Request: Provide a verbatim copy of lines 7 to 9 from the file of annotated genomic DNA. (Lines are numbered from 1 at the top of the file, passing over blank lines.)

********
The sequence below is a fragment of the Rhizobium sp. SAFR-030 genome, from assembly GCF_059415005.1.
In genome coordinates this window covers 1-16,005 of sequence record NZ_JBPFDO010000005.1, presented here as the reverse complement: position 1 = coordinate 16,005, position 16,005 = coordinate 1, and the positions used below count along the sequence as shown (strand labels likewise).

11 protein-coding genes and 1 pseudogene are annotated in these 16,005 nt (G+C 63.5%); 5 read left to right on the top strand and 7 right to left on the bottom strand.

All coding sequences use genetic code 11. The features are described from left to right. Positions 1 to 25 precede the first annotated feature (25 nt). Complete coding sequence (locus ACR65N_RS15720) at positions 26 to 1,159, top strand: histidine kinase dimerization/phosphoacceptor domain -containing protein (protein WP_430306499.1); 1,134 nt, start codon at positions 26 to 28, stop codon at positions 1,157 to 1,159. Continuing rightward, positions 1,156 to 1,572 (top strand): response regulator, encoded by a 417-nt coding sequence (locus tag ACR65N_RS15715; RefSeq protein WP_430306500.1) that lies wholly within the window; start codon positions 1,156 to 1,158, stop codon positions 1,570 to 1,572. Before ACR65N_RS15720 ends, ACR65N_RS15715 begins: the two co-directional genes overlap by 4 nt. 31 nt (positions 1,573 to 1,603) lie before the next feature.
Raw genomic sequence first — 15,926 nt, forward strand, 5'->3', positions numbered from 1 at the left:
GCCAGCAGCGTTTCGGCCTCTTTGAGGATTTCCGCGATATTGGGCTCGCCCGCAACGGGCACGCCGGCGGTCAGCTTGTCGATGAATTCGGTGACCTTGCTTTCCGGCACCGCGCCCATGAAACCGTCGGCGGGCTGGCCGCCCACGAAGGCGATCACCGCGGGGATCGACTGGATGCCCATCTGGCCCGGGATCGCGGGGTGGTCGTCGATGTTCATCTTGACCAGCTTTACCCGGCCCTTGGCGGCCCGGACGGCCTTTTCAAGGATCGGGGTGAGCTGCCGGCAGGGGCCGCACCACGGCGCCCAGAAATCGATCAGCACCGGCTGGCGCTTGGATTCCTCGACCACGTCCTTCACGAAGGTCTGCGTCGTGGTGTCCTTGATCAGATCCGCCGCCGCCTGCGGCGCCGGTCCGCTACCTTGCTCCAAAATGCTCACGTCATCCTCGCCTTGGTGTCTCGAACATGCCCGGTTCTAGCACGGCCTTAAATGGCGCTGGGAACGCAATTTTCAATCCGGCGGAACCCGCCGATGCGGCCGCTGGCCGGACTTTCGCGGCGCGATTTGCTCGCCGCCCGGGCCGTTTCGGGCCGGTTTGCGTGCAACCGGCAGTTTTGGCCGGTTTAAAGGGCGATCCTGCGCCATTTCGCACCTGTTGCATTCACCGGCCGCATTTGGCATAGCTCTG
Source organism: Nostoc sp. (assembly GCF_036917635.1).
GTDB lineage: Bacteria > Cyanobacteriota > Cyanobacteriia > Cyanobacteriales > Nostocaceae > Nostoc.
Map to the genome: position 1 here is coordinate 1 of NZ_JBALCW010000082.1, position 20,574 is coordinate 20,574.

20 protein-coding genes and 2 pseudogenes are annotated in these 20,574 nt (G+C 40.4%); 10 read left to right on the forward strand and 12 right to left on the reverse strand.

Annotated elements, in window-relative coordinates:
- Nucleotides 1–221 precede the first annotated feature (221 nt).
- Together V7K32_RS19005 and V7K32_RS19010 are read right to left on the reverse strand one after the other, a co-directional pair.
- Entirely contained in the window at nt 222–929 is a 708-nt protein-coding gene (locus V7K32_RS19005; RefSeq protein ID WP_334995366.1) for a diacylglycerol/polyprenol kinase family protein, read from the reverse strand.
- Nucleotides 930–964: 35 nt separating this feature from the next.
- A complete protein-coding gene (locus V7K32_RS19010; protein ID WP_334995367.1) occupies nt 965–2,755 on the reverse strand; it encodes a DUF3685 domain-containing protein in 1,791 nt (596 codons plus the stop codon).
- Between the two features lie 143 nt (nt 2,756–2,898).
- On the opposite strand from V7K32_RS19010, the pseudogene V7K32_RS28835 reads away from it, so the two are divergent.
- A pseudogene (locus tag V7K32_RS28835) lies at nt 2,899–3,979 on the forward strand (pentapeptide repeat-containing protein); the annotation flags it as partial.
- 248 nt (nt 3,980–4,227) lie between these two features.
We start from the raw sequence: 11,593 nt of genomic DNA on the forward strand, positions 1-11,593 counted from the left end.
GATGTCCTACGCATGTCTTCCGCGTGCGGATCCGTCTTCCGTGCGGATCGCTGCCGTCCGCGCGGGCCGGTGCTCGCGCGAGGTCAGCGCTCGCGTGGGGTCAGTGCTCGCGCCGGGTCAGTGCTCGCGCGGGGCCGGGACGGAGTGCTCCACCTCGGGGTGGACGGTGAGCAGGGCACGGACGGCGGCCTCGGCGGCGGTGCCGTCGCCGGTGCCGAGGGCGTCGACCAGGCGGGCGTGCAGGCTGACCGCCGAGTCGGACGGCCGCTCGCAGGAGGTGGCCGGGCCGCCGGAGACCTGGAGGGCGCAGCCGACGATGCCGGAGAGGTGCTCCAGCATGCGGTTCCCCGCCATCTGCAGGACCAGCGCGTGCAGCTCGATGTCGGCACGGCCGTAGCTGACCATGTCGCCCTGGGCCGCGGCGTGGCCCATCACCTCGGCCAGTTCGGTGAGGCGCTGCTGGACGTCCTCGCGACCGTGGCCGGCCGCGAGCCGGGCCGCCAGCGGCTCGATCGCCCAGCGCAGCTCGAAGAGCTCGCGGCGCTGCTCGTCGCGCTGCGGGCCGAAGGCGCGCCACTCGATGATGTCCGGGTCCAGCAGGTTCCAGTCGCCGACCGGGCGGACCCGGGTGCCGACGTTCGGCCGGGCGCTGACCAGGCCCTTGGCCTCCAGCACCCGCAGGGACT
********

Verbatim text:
Source organism: Nostoc sp. (assembly GCF_036917635.1).
GTDB lineage: Bacteria > Cyanobacteriota > Cyanobacteriia > Cyanobacteriales > Nostocaceae > Nostoc.
Map to the genome: position 1 here is coordinate 1 of NZ_JBALCW010000082.1, position 20,574 is coordinate 20,574.